The Indiana Finance Authority Board made preliminary selections Wednesday on private contractors who will be developing and constructing Section 5 of Interstate 69 from Bloomington to Martinsville.
Crews are clearing trees along State Road 37 preparing for the construction that will upgrade the road to interstate standards. That work is scheduled to begin this year.
Uncertainty About I-69′s Impact
Martinsville resident Betty Maxwell lives on Liberty Church Road, just off State Road 37. She and her family have called this home for the better part of a century.
“We built it about – it’s been almost 70 years ago, we built with family and friends. It has special meaning.”
There are plans to turn the area surrounding Maxwell’s home into an I-69 interchange.
Her brother-in-law’s house, closer to the road, is already slated to be purchased and destroyed. Maxwell doesn’t know if her home will meet a similar fate – but even if it isn’t destroyed, the interstate would nearly run through her backyard.
“It would be terrible, don’t you think? It’s just, I don’t know – I don’t understand why they want to do people this way,” says Maxwell. “It doesn’t have to be this way. It could be much easier – they could go three to four miles up the road and not destroy our home, instead of taking this as an exit.”
Liberty Church Road extends east and west of State Road 37, which will be upgraded in the next few years to interstate standards as part of the I-69 corridor.
“In the process of controlling access, so you can only get on or off at those interchange ramps, that requires us to consider all the properties that are along the existing State Road 37 and how they have access to the outside world,” says INDOT spokesperson Will Wingfield. “If they have a driveway right onto 37, either we would need to purchase that property or we would need to build an access road and somehow tie them back into the local street network if they don’t have that access.”
Construction Will Cut Off Access For Some Homes And Businesses
I-69’s been controversial, especially through Monroe County, where some activists have fought for decades against it.
But the road from Evansville to Crane opened in late 2012.
Section 4, just south of Bloomington, is well underway, and Section 5 through Bloomington is planned to begin this year or next.
Bloomington Mayor Mark Kruzan says the question now isn’t whether I-69 is going to happen – it’s what its impact will be.
“When Section 5 construction begins – I would think not until 2015, but signs of construction will start this year – the people will really begin to realize how many different crossroads are going to be cut off,” says Kruzan.
Because it would cut off roads that currently intersect with State Road 37, businesses and homes on those roads would lose their direct access to a major artery.
For years, city officials along the corridor have voiced concerns that controlled access to I-69 would also interfere with emergency response times.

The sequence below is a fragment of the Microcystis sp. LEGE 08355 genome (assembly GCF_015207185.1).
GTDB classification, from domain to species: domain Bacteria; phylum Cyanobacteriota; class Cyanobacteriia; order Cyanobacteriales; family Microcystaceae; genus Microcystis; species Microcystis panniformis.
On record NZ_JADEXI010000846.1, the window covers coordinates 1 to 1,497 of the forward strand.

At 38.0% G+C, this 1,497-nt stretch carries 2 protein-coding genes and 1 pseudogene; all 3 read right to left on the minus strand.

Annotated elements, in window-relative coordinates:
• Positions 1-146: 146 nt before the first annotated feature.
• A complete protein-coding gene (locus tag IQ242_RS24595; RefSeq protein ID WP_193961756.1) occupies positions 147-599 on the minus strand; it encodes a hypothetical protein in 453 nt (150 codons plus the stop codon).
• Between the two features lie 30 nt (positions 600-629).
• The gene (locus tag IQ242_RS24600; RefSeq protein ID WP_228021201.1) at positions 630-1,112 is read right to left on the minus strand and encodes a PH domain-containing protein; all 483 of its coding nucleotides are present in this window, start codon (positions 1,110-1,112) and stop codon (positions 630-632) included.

Once construction is underway on State Road 37, motorists will have to find their way to access roads that lead to the planned interchanges onto I-69.
“Who has to pay for that? And I can tell you I’ve been asking that literally for 20 years,” says Kruzan. “And again, asking primarily the proponents, including the chamber of commerce. Those who are advocating for the road were very slow and in fact pretty silent when it came to answering the question how much this is going to cost, and who’s going to pay for it?”
Wingfield says the state has plans for that.
“So that’s the first part of the process, is determining how we can accommodate all the different businesses and residences along State Road 37, either by purchasing them outright or building access roads,” says Wingfield.
Living In Limbo
Meanwhile, the future is uncertain for the Maxwells. Appraisers have visited, but Betty says she hasn’t heard one way or another whether their home will be purchased.
Betty’s husband is 90 years old and blind. Whatever happens, she’ll be relying on friends and family to help with the transition.
“But it’s not a pleasant thought at all to think that you have to give up your home that you built with your own hands. We labored very hard, and so did our family and friends who helped us build our home. My husband almost died in World War II from injuries, and I just feel you don’t treat a veteran that way.”
Ultimately, the costs for Section 5 in the current proposals come to $325 million. Last summer we reported that this was more than $100 million under preliminary estimates, in part because INDOT is reducing the acreage it plans to purchase from homeowners and businesses by 9 percent because the state is largely paving the additional lanes through the existing median on State Road 37.
INDOT officials say they hope to break ground on Section 5 in 2014.